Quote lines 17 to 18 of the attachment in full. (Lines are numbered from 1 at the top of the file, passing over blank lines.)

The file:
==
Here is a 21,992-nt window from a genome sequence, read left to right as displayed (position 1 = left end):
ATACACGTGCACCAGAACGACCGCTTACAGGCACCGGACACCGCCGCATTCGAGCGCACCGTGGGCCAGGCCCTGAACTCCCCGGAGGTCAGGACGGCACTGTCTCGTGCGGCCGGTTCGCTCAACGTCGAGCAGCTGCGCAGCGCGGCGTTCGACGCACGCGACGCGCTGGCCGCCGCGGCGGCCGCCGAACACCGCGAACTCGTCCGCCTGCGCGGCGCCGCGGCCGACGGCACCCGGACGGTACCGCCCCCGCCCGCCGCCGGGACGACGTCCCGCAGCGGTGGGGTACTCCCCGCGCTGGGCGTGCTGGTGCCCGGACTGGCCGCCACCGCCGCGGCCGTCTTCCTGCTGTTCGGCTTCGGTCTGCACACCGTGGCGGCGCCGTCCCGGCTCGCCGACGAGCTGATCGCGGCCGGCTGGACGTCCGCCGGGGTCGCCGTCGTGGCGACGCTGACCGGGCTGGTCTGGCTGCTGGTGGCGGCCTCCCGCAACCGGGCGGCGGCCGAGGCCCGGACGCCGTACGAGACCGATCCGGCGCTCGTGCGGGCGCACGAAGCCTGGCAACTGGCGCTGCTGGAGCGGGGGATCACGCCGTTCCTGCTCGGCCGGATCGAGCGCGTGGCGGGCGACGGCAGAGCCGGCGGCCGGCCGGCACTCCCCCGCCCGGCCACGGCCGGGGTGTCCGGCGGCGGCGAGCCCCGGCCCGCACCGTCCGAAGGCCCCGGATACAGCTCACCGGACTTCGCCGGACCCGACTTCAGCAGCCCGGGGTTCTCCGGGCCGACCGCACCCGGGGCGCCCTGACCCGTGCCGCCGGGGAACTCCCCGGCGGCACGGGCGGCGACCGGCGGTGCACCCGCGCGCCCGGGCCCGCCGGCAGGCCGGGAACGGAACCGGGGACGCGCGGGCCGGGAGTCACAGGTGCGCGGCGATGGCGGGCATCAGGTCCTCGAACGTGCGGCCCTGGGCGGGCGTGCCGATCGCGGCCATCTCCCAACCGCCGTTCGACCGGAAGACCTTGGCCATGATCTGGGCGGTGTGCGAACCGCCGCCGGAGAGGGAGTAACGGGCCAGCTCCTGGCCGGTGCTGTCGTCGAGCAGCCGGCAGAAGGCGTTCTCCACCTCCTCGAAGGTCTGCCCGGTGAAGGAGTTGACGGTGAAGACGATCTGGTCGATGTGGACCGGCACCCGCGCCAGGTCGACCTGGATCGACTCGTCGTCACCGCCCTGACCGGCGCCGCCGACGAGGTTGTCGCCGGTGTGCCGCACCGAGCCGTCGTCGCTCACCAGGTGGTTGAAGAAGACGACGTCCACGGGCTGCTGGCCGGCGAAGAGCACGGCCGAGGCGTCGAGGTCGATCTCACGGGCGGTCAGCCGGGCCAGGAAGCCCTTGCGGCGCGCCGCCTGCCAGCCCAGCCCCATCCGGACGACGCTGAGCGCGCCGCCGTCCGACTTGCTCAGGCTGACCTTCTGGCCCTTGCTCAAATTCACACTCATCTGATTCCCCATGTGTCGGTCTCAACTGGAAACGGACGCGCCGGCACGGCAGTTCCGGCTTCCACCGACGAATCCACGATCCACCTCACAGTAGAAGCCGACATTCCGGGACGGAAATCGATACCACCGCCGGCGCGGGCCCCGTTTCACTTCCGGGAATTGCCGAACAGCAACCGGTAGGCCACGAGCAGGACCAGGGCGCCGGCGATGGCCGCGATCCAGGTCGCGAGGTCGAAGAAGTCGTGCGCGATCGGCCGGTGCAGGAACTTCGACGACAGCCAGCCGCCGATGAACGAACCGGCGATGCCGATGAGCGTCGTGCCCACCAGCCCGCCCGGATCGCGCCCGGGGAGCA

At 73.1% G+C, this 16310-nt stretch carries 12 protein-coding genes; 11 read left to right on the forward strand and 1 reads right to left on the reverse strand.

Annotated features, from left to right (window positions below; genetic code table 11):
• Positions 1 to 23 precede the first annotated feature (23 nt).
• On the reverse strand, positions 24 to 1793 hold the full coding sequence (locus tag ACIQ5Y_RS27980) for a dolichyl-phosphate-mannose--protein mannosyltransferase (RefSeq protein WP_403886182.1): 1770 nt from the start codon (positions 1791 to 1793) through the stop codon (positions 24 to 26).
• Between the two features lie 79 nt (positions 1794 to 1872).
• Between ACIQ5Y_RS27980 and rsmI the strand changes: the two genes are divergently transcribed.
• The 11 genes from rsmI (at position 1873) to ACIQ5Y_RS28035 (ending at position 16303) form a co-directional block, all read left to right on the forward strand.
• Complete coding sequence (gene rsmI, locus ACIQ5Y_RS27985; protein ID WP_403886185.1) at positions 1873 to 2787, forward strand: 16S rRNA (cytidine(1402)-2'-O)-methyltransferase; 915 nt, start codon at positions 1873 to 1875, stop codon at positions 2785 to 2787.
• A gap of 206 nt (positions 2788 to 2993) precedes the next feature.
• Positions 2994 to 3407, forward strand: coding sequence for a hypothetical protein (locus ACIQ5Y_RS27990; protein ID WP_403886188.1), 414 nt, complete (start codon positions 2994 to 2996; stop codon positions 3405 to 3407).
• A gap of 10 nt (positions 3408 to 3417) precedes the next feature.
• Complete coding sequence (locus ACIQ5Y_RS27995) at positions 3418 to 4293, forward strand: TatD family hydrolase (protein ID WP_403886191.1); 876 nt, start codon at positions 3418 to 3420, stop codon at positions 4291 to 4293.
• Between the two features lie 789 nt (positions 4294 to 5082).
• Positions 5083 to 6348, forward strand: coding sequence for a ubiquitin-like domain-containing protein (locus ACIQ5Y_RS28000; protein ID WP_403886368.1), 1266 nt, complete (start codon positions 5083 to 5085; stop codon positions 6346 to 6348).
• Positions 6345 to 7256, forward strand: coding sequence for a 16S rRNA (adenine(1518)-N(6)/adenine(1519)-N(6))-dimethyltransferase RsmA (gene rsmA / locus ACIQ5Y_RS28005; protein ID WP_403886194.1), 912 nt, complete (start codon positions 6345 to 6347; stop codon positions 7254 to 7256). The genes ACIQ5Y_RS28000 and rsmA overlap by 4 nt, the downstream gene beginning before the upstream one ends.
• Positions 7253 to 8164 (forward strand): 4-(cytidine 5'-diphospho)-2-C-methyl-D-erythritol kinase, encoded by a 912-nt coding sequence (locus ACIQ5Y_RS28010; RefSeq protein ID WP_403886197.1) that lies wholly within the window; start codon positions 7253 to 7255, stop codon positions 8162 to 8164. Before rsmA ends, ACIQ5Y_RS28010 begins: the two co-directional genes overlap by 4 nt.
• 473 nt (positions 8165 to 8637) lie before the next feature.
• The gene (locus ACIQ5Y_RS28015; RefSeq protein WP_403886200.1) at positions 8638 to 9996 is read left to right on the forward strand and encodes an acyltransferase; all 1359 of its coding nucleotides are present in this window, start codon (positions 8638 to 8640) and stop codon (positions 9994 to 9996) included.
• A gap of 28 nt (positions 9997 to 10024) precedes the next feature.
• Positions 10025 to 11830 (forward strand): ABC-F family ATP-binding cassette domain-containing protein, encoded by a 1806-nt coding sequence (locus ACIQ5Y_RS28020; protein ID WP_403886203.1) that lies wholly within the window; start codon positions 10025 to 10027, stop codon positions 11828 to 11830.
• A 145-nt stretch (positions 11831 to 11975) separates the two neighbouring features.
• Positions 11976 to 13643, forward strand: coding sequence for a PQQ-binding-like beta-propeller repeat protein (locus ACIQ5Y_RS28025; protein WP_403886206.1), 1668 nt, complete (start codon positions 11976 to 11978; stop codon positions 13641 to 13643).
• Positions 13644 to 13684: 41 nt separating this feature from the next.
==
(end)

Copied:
• Positions 6345 to 7256, forward strand: coding sequence for a 16S rRNA (adenine(1518)-N(6)/adenine(1519)-N(6))-dimethyltransferase RsmA (gene rsmA / locus ACIQ5Y_RS28005; protein ID WP_403886194.1), 912 nt, complete (start codon positions 6345 to 6347; stop codon positions 7254 to 7256). The genes ACIQ5Y_RS28000 and rsmA overlap by 4 nt, the downstream gene beginning before the upstream one ends.
• Positions 7253 to 8164 (forward strand): 4-(cytidine 5'-diphospho)-2-C-methyl-D-erythritol kinase, encoded by a 912-nt coding sequence (locus ACIQ5Y_RS28010; RefSeq protein ID WP_403886197.1) that lies wholly within the window; start codon positions 7253 to 7255, stop codon positions 8162 to 8164. Before rsmA ends, ACIQ5Y_RS28010 begins: the two co-directional genes overlap by 4 nt.